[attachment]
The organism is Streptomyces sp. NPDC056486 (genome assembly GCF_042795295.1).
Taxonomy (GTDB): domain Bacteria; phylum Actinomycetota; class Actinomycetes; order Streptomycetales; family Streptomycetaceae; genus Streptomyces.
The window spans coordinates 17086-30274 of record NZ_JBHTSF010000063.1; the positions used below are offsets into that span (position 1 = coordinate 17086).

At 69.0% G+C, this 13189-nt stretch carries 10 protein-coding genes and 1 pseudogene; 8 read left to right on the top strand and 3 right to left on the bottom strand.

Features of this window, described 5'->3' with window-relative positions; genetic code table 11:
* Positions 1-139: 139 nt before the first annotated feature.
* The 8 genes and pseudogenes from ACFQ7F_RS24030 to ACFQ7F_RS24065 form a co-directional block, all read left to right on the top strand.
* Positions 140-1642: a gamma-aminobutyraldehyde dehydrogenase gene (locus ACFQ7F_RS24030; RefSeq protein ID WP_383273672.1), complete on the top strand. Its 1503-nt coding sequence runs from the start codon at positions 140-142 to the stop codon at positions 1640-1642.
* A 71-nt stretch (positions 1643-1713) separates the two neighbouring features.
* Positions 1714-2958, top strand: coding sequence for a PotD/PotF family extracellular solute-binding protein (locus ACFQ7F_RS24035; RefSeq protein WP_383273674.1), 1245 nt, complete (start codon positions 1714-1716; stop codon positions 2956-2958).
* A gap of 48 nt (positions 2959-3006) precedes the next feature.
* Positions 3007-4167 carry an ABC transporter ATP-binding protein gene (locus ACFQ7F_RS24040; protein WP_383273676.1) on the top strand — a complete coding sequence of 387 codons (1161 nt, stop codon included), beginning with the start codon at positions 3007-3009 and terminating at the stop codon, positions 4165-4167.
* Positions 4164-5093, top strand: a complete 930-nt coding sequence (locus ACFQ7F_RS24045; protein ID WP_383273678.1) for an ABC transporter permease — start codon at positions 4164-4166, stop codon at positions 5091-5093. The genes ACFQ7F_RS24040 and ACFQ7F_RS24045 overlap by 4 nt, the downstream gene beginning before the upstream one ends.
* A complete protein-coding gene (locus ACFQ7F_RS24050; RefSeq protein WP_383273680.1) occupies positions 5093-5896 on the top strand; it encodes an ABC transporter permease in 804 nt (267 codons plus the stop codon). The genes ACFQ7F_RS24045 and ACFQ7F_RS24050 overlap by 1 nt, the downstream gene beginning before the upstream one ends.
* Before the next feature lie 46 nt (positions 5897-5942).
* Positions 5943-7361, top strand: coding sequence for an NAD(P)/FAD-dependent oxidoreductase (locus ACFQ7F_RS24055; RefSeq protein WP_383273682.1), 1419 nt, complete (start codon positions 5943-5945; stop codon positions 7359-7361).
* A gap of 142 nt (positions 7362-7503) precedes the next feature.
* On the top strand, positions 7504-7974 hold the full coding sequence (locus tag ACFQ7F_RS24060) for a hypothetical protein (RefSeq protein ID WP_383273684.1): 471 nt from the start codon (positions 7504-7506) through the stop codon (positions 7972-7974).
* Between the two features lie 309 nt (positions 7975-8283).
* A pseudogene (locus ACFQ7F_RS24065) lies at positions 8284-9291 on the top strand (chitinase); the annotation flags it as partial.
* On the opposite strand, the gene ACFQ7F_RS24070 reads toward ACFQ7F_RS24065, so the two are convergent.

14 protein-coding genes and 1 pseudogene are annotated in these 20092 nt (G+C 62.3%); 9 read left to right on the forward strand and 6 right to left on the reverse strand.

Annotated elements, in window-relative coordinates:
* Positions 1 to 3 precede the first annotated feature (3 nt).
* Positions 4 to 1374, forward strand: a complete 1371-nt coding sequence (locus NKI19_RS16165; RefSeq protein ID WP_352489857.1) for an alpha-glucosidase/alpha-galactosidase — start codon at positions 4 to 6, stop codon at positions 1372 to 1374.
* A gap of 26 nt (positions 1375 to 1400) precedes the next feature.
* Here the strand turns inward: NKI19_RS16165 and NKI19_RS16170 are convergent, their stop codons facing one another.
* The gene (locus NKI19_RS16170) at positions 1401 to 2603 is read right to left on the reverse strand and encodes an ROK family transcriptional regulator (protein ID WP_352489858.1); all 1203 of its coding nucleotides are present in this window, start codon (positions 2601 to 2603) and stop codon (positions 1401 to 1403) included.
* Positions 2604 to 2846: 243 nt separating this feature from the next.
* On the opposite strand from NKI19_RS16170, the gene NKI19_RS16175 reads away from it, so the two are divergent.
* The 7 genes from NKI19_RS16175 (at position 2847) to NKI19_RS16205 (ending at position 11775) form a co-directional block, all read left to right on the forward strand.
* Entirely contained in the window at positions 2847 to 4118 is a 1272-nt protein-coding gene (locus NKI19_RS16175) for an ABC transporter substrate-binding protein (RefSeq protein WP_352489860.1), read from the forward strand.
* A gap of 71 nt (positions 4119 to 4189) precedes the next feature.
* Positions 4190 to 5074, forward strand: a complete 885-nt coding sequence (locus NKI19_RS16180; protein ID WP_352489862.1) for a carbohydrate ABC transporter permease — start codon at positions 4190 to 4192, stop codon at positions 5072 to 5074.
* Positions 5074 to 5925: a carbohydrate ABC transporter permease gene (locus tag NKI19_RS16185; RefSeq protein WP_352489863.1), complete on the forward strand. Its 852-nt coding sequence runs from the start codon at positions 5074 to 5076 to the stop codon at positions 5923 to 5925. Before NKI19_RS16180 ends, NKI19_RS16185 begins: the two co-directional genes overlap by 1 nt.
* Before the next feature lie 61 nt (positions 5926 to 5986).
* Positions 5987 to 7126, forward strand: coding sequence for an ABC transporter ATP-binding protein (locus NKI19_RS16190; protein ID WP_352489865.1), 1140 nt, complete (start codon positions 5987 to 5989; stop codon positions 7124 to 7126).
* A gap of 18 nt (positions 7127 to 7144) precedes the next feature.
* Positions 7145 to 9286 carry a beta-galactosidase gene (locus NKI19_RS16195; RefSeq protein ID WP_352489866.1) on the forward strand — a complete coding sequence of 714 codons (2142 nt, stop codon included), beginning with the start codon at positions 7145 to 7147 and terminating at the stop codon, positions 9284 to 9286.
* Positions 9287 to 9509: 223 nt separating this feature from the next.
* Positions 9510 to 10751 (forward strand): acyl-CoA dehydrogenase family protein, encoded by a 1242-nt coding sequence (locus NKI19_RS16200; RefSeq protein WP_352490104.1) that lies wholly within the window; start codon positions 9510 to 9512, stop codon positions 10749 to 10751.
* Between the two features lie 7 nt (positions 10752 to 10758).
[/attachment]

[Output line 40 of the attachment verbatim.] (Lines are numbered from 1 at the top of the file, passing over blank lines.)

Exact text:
* Positions 9287 to 9509: 223 nt separating this feature from the next.